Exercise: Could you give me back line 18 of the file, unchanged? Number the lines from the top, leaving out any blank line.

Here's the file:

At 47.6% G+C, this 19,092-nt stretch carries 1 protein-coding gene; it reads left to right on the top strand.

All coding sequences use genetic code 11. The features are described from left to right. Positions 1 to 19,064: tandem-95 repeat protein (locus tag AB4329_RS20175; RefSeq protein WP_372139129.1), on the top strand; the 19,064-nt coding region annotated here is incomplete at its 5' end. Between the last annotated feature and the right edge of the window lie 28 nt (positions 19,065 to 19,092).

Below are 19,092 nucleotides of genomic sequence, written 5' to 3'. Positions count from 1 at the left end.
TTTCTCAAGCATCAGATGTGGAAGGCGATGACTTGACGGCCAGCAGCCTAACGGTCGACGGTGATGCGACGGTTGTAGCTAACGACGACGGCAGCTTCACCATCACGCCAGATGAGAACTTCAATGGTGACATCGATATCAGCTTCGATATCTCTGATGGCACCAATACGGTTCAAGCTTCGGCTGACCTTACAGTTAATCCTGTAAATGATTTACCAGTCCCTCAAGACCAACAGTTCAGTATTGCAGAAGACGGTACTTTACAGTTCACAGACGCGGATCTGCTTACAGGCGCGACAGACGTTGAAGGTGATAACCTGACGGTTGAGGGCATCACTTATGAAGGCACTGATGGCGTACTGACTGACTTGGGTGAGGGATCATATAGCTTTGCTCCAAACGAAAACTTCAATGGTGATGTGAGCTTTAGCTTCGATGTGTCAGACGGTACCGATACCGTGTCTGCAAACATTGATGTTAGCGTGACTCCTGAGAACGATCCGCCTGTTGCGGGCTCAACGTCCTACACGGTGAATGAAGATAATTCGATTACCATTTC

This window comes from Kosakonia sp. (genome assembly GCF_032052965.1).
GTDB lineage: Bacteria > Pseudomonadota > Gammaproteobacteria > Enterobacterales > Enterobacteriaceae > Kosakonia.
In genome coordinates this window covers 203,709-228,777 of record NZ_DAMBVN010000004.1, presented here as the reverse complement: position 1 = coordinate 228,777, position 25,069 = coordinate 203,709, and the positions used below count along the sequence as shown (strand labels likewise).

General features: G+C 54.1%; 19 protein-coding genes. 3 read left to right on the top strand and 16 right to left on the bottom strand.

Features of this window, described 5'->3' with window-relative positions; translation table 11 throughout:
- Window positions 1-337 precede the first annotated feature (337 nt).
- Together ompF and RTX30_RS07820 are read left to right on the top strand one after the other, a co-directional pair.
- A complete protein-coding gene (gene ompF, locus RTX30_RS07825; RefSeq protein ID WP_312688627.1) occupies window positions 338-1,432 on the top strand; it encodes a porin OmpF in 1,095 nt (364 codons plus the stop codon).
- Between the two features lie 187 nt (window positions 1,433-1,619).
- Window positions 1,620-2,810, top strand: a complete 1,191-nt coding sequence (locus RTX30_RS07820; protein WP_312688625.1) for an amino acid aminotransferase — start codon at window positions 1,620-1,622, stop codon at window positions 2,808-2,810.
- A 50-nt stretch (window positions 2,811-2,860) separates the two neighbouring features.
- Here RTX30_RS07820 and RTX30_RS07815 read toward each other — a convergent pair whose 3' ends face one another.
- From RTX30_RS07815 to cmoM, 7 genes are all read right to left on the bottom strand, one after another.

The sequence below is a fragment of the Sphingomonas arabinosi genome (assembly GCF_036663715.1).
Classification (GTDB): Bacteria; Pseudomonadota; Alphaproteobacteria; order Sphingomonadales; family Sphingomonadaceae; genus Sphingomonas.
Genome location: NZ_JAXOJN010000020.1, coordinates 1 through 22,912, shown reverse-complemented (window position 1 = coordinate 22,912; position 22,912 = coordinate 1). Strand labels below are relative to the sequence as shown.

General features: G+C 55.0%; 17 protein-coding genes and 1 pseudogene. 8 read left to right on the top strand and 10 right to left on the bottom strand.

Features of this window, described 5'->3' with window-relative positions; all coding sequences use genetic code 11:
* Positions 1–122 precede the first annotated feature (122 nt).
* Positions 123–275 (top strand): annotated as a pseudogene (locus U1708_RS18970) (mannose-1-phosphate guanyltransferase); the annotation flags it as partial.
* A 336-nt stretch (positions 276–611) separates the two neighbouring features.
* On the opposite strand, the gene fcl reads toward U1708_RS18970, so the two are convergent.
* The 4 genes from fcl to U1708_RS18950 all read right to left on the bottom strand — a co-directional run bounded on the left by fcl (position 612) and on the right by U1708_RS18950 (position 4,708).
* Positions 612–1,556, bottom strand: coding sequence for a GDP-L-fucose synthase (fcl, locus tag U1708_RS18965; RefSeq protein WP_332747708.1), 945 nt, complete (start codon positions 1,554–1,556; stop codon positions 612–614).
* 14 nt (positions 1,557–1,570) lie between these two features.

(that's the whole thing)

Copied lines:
The sequence below is a fragment of the Sphingomonas arabinosi genome (assembly GCF_036663715.1).